• Blood tests: Results of blood tests can provide your veterinarian with a large amount of information about your pet’s heart. Useful blood tests may include a heartworm test, chemistry profile,and complete blood count (CBC).
    • Electrocardiography: Electrocardiography (also called an ECG or EKG) is used to check for abnormalities in the heart’s rhythm. An ECG detects electrical changes associated with the beating of the heart. The electrical changes are recorded by the ECG machine and then interpreted by a veterinarian. An ECG can determine whether the heart is beating too slow or too fast or whether there are irregular beats. It can also reflect changes associated with heart enlargement.
    • X-rays: Chest x-rays can show the size, shape, and position of the heart. Because valvular heart disease causes the heart to work too hard, the heart muscle can become thickened, and the heart can become enlarged. X-rays also show your veterinarian your pet’s lungs. If congestive heart failure has caused fluid to accumulate in the lungs, your veterinarian will be able to evaluate this.
    • Blood pressure: Your veterinarian may have equipment that can measure your pet’s blood pressure. Heart disease can cause changes in blood pressure that can contribute to additional illness. Blood pressure that is too low or too high may need to be treated with medication.
    • Cardiac ultrasound: Your veterinarian may have equipment that can perform a cardiac ultrasound examination (or echocardiogram). The ultrasound machine is connected to a small handheld probe that is held against your pet’s chest. The probe sends out painless sound waves that bounce off of structures in your pet’s chest (such as the heart and blood vessels) and return to a sensor inside the ultrasound machine. This creates an image on a screen that can tell your veterinarian a great deal of information about your pet’s heart. Cardiac ultrasound permits your veterinarian to look at the motion of your pet’s heart valves as the heart is beating. This can provide valuable information about how well the valves are functioning.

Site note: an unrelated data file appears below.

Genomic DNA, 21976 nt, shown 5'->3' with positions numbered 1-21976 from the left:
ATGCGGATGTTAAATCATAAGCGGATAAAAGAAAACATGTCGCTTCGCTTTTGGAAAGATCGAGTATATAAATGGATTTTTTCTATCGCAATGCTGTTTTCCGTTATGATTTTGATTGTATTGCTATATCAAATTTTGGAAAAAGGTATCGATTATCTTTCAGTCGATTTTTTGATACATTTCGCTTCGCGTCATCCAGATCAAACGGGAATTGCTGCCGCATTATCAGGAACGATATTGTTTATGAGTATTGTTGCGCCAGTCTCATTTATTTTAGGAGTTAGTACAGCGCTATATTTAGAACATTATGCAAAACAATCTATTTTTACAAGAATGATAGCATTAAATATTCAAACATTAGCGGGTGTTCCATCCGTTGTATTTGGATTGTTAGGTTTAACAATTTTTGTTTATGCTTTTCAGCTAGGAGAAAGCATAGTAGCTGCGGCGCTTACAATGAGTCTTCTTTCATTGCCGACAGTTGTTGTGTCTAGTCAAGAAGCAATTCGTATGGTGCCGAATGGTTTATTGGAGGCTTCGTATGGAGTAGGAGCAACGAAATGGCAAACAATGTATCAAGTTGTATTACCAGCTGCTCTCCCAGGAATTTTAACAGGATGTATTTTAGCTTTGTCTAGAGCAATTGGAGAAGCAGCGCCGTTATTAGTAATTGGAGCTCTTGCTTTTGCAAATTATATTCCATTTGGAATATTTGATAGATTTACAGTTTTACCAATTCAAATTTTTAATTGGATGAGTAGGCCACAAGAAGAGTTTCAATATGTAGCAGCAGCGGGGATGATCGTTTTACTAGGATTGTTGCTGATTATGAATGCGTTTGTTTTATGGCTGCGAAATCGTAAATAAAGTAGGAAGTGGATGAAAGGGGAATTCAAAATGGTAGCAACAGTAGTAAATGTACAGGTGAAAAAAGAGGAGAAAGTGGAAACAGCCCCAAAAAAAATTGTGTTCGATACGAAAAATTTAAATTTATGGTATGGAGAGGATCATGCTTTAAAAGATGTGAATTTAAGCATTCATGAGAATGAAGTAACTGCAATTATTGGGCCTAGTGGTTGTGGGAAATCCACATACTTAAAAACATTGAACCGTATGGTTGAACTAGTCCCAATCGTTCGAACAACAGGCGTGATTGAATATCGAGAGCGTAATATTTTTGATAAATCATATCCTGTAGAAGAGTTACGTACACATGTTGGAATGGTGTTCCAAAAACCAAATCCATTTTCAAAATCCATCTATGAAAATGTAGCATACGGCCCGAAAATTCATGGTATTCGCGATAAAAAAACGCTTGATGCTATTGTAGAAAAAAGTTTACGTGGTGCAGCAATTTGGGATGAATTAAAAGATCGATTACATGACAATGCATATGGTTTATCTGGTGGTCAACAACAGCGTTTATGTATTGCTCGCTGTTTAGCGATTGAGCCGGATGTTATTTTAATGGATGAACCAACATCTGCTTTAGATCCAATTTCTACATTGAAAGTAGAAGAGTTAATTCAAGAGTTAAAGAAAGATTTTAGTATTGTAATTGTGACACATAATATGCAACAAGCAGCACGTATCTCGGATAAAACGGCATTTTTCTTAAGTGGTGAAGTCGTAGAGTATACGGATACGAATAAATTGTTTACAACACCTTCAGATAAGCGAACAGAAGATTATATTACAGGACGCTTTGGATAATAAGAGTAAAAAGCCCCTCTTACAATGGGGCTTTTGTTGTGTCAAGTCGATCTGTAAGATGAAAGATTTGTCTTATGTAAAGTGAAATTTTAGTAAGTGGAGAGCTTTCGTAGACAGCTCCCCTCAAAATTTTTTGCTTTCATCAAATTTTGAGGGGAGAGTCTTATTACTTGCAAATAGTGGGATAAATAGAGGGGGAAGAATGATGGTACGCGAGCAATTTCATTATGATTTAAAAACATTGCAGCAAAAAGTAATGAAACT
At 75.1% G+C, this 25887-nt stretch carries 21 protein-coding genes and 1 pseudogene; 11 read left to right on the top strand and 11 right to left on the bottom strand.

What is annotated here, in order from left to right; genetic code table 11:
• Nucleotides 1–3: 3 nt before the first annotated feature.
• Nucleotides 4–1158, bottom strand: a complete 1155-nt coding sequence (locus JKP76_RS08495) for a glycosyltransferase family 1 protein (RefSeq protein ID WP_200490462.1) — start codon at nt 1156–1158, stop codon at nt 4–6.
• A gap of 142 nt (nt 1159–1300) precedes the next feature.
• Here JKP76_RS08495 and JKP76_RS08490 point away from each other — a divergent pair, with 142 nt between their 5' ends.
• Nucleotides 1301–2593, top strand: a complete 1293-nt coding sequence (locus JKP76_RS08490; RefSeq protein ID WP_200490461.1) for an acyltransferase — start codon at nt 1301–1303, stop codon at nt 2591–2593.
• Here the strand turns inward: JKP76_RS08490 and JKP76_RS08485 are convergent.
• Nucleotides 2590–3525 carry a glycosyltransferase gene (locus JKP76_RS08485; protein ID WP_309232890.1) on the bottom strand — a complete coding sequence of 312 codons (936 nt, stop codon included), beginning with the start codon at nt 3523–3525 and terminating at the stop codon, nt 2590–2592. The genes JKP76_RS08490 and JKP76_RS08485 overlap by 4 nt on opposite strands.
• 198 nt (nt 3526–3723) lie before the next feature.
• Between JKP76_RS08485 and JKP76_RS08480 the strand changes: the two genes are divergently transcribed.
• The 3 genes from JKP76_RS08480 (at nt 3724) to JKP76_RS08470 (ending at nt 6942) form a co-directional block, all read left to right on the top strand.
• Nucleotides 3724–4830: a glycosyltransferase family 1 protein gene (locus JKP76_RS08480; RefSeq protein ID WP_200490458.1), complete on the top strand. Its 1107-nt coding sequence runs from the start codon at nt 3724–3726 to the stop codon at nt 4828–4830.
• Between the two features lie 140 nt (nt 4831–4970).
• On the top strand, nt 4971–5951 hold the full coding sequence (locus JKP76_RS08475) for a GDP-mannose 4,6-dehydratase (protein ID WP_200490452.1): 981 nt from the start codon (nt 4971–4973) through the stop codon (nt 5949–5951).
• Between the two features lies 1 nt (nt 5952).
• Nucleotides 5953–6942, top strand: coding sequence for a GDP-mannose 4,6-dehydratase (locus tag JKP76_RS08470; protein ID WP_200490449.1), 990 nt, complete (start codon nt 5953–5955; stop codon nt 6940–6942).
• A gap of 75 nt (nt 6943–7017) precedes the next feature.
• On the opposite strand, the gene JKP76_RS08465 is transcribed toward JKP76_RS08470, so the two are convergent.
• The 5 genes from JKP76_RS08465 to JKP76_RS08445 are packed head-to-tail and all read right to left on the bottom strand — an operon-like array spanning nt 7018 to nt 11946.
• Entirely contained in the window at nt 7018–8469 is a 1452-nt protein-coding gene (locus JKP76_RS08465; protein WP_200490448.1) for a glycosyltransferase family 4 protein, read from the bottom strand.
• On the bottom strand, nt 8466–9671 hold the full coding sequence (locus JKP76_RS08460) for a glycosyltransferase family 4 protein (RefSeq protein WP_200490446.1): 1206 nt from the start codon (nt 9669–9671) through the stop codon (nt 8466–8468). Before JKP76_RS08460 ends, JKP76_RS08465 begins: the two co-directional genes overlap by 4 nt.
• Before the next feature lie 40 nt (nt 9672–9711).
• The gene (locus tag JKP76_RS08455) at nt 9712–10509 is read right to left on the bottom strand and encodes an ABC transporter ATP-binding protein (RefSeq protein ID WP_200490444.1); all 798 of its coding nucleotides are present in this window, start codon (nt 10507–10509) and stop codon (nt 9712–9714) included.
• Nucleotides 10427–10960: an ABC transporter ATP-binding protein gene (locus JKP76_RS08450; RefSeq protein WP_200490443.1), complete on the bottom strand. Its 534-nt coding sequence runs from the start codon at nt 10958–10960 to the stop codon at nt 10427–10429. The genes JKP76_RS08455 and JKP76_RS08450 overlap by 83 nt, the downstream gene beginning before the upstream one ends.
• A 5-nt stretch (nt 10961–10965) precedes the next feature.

How Is Valvular Heart DiseaseTreated?

    Most cases of valvular disease are treated with medication. Medication can help the heart work more efficiently; it can also help remove excess fluid that may have built up in the lungs. Severely affected pets may not survive, despite medical treatment.

    Sometimes, a special (low sodium) diet is recommended for pets with valvular heart disease. Your veterinarian can also advise you about whether it is safe for your pet to exercise, how much exercise is recommended, and what types of exercise are safe for your pet.

    Patients with heart disease should return for scheduled recheck examinations. Your veterinarian may want to repeat some diagnostic tests to see if treatment is improving your pet’s medical problem. Your veterinarian may also want to perform blood work periodically to monitor for medication side effects, such as dehydration or kidney damage.

    Surgical procedures are being developed to replace damaged heart valves in animals, but it may be many years until these procedures are available for veterinary patients. At this time, studies are being conducted that may provide more insight into future treatment options.